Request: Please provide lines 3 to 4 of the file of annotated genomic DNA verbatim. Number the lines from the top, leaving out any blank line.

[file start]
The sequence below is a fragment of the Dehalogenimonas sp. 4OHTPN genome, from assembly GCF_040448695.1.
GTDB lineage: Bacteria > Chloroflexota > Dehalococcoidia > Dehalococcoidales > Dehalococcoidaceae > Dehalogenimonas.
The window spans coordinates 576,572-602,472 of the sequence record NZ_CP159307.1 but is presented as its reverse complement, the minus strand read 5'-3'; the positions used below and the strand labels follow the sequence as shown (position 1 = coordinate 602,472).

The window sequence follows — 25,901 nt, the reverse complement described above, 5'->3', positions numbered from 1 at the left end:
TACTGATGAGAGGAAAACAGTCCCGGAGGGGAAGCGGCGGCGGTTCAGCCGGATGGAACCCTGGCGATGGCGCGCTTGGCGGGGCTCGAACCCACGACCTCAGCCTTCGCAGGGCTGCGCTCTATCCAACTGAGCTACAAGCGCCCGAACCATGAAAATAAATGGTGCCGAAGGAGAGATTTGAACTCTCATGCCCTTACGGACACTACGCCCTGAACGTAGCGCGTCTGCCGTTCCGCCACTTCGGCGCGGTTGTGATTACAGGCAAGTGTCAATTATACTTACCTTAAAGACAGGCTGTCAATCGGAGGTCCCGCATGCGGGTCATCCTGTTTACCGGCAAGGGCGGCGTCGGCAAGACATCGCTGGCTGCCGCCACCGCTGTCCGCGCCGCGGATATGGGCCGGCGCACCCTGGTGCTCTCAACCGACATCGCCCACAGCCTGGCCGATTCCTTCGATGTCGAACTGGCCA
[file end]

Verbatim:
The window spans coordinates 576,572-602,472 of the sequence record NZ_CP159307.1 but is presented as its reverse complement, the minus strand read 5'-3'; the positions used below and the strand labels follow the sequence as shown (position 1 = coordinate 602,472).

The window sequence follows — 25,901 nt, the reverse complement described above, 5'->3', positions numbered from 1 at the left end: